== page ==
Gallbladder cancer: 9 facts about symptoms, diagnosis and treatment
Your gallbladder is a small sac located just under your liver on the right side of your abdomen. It stores and releases bile, which aids in food digestion.
Gallbladder cancer occurs when cancerous cells develop in the wall of the gallbladder. This disease is uncommon, with just 5,000 to 6,000 diagnoses in the U.S. each year. Gallbladder disease is aggressive and is often diagnosed at an advanced stage, making it difficult to treat.
To learn more about gallbladder cancer, we spoke with gastrointestinal medical oncologist Milind Javle, M.D., who specializes in treating cancers of the bile duct and gallbladder.
Gallbladder cancer symptoms often don’t appear in the early stages of the disease. And symptoms often mimic those of other conditions, like gallstones. It’s important to see your doctor if you experience any of the above symptoms.
What are the risk factors for developing gallbladder cancer?
Factors that may increase your chance of gallbladder cancer are:
Ethnicity: In the U.S., it’s seen more in Hispanic Americans and Native Americans. Globally, it’s seen more in South Asians, East Asians and Latin Americans.
Sex: It’s more likely to occur in females than males.
Gallstones: Multiple and/or large gallstones are often associated with gallbladder cancer. However, gallstones are very common, and gallbladder cancer is rare. Very few people with gallstones will actually develop gallbladder cancer.
How is gallbladder cancer diagnosed?
Typically, we’ll start with an abdominal ultrasound. This will show us if there’s any abnormal thickening of the gallbladder wall.
We may also do blood tests to see if there’s any elevation in blood count and to check liver function.
This can be followed by a CT scan to get a better picture of the tumor, its relationship to the liver, involvement of lymph nodes and so on.
Gallbladder cancer is often misdiagnosed as bile duct cancer or liver cancer. So, it’s particularly important to see your doctor if you develop any symptoms and are at high risk.
How is gallbladder cancer staged?
Determining the stage of cancer helps your doctors plan the right course of treatment. Gallbladder cancer is staged using the TNM system, which stands for Tumor, Node, Metastasis. Under this system:
T refers to the size of the tumor and how deep it has penetrated the gallbladder wall.
N refers to whether the cancer has spread to the lymph nodes and if so, how many.
M refers to whether the cancer has metastasized, or spread to other parts of the body.
Tumors are classified as T1 through T4. T1 and T2 are considered early-stage where cancer is confined to the gallbladder. T3 means the cancer is locally or regionally advanced, having spread to only nearby organs. T4 is metastatic, meaning the cancer has usually spread to distant places in the body.
Where does gallbladder cancer usually spread first?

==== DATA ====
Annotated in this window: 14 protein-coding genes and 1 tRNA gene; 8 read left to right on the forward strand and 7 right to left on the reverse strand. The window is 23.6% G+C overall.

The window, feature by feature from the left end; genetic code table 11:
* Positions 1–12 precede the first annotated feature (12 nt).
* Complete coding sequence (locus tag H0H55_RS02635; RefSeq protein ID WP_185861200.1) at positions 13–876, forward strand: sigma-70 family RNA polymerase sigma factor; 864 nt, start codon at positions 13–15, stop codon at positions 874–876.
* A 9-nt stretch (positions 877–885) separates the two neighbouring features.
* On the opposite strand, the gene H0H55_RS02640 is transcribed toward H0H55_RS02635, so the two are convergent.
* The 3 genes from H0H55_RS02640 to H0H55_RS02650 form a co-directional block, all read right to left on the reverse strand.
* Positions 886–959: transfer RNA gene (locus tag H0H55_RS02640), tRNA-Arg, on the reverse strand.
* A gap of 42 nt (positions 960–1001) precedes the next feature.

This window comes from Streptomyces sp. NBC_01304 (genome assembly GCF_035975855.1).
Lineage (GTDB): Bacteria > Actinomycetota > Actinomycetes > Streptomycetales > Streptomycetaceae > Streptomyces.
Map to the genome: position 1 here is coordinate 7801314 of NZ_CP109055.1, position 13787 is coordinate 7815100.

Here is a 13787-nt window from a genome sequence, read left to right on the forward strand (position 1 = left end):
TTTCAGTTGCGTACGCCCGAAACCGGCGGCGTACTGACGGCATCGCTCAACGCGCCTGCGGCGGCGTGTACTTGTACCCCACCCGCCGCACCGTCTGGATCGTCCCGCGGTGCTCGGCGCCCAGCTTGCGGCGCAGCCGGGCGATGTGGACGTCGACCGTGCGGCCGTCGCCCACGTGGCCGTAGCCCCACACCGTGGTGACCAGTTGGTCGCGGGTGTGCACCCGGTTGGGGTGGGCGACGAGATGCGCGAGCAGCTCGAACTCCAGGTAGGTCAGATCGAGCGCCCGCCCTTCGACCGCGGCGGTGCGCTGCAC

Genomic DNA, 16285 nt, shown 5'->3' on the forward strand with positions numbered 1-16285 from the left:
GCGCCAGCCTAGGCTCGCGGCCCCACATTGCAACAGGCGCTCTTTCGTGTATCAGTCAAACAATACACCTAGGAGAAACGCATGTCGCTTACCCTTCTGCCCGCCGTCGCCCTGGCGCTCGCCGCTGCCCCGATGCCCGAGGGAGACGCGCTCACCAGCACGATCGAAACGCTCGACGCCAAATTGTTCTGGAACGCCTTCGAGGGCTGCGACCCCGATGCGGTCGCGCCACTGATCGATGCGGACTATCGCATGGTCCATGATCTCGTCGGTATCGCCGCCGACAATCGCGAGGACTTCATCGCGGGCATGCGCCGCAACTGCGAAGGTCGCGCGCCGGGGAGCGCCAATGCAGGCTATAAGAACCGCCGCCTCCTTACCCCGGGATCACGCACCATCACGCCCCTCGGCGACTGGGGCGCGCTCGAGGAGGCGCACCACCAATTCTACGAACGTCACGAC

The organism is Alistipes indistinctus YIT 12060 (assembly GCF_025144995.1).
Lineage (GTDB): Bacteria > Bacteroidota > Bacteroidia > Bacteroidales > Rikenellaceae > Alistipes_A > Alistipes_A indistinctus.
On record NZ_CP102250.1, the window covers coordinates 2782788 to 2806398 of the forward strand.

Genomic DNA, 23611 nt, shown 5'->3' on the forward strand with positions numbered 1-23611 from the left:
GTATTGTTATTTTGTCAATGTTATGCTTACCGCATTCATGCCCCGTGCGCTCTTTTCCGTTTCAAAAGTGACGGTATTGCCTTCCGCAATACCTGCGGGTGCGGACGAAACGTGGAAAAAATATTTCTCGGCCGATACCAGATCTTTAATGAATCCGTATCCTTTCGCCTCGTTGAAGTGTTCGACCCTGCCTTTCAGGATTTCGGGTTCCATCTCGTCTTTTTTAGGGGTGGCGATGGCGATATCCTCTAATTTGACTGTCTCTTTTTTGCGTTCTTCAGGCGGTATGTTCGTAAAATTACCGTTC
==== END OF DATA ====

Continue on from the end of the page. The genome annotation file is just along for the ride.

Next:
The two most common places to which gallbladder cancer spreads are:
the liver and lymph nodes, which are next to the gallbladder, and
the peritoneum, which is the lining of the abdomen. This can cause distention and fluid in the belly.
Advanced gallbladder cancer can spread to other organs like the bones and lungs.
How is gallbladder cancer treated?
Surgery is used to treat early-stage gallbladder cancer. This is more involved than a simple cholecystectomy. It’s a complex procedure where we remove the gallbladder and surrounding structures, including part of the liver and lymph nodes. Following surgery, patients may receive chemotherapy and sometimes radiation to help prevent local and distant recurrence.
When gallbladder cancer is more advanced, like stages III or IV, we usually treat the patient with a combination of chemotherapy and immunotherapy. Sometimes, we’re able to do targeted therapy as well.
We do genetic profiling of gallbladder tumors, either at the time of surgery or at diagnosis for metastatic cancer. We look at the genetics of the tumor, not inherited genes from parents. About 20% of the time, we identify a gene we can target with a specific therapy.
What is the outlook for patients with gallbladder cancer?
Gallbladder cancer can be cured if it’s caught and treated very early. If it’s found before it spreads, it’s considered resectable and can be removed by surgery.
If gallbladder cancer is detected in its later stages, sometimes even stage II when surgery is performed, recurrence rates are high. Up to 40% to 50% of these patients will have a recurrence in the first two years. The prognosis is poor for patients diagnosed with advanced disease; the average rate of survival is less than a year.
What research is being done to advance gallbladder cancer treatment?
MD Anderson is at the forefront of developing targeted therapies for gallbladder cancer. From genetic profiling, we know that about 15% of gallbladder tumors have the HER2 gene, which is also seen in some types of breast cancer. We have several clinical trials targeting the HER2 gene in gallbladder cancer treatment.
We also have clinical trials studying targeted therapies and immunotherapies for other genetic alterations seen in gallbladder cancer. We see a lot of promising results coming from these studies that will allow us to offer more treatment options for gallbladder cancer.
What else should we know about gallbladder cancer?
MD Anderson used to see 30 to 40 patients a year with bile duct or gallbladder cancer. Today, that number is close to 400. While the gallbladder and bile duct are somewhat connected anatomically, gallbladder cancer and bile duct cancer are two different diseases. It’s important to seek care at a place like MD Anderson that specializes in diagnosing and treating gallbladder cancer.